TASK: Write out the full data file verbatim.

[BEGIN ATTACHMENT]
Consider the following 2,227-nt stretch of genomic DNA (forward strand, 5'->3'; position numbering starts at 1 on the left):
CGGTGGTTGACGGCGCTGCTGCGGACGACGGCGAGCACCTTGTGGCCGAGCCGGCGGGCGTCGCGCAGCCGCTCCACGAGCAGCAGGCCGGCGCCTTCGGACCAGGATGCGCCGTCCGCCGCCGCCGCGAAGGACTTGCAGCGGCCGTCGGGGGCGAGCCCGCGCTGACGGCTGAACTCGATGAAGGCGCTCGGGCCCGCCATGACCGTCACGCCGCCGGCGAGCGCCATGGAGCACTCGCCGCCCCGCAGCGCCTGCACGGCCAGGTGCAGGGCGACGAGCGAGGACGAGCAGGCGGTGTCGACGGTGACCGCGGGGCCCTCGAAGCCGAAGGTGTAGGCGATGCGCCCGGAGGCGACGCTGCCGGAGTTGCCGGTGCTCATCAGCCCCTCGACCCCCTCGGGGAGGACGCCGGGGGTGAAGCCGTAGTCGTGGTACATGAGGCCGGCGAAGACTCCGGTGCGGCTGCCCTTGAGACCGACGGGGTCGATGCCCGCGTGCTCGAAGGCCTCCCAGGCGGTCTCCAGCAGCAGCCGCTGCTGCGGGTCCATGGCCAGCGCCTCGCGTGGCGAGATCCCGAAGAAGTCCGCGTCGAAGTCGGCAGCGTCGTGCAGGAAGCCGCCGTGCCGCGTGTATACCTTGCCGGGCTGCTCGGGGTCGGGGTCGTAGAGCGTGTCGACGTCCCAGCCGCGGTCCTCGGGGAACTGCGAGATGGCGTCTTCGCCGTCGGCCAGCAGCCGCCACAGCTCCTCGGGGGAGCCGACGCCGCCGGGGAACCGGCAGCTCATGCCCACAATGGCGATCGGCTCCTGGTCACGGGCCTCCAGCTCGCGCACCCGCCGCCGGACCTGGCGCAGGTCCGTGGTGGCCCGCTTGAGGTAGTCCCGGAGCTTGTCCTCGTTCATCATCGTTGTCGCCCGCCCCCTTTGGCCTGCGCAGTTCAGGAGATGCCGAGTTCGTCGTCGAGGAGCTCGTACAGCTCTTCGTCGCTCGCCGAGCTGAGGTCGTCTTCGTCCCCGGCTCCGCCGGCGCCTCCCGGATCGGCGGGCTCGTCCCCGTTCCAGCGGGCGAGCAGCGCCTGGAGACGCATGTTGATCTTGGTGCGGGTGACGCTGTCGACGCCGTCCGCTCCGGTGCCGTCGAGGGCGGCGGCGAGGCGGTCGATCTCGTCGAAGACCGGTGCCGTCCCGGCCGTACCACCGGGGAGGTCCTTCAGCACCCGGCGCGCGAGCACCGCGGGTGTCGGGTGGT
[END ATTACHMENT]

Consider the following 2,227-nt stretch of genomic DNA (forward strand, 5'->3'; position numbering starts at 1 on the left):
CGGTGGTTGACGGCGCTGCTGCGGACGACGGCGAGCACCTTGTGGCCGAGCCGGCGGGCGTCGCGCAGCCGCTCCACGAGCAGCAGGCCGGCGCCTTCGGACCAGGATGCGCCGTCCGCCGCCGCCGCGAAGGACTTGCAGCGGCCGTCGGGGGCGAGCCCGCGCTGACGGCTGAACTCGATGAAGGCGCTCGGGCCCGCCATGACCGTCACGCCGCCGGCGAGCGCCATGGAGCACTCGCCGCCCCGCAGCGCCTGCACGGCCAGGTGCAGGGCGACGAGCGAGGACGAGCAGGCGGTGTCGACGGTGACCGCGGGGCCCTCGAAGCCGAAGGTGTAGGCGATGCGCCCGGAGGCGACGCTGCCGGAGTTGCCGGTGCTCATCAGCCCCTCGACCCCCTCGGGGAGGACGCCGGGGGTGAAGCCGTAGTCGTGGTACATGAGGCCGGCGAAGACTCCGGTGCGGCTGCCCTTGAGACCGACGGGGTCGATGCCCGCGTGCTCGAAGGCCTCCCAGGCGGTCTCCAGCAGCAGCCGCTGCTGCGGGTCCATGGCCAGCGCCTCGCGTGGCGAGATCCCGAAGAAGTCCGCGTCGAAGTCGGCAGCGTCGTGCAGGAAGCCGCCGTGCCGCGTGTATACCTTGCCGGGCTGCTCGGGGTCGGGGTCGTAGAGCGTGTCGACGTCCCAGCCGCGGTCCTCGGGGAACTGCGAGATGGCGTCTTCGCCGTCGGCCAGCAGCCGCCACAGCTCCTCGGGGGAGCCGACGCCGCCGGGGAACCGGCAGCTCATGCCCACAATGGCGATCGGCTCCTGGTCACGGGCCTCCAGCTCGCGCACCCGCCGCCGGACCTGGCGCAGGTCCGTGGTGGCCCGCTTGAGGTAGTCCCGGAGCTTGTCCTCGTTCATCATCGTTGTCGCCCGCCCCCTTTGGCCTGCGCAGTTCAGGAGATGCCGAGTTCGTCGTCGAGGAGCTCGTACAGCTCTTCGTCGCTCGCCGAGCTGAGGTCGTCTTCGTCCCCGGCTCCGCCGGCGCCTCCCGGATCGGCGGGCTCGTCCCCGTTCCAGCGGGCGAGCAGCGCCTGGAGACGCATGTTGATCTTGGTGCGGGTGACGCTGTCGACGCCGTCCGCTCCGGTGCCGTCGAGGGCGGCGGCGAGGCGGTCGATCTCGTCGAAGACCGGTGCCGTCCCGGCCGTACCACCGGGGAGGTCCTTCAGCACCCGGCGCGCGAGCACCGCGGGTGTCGGGTGGT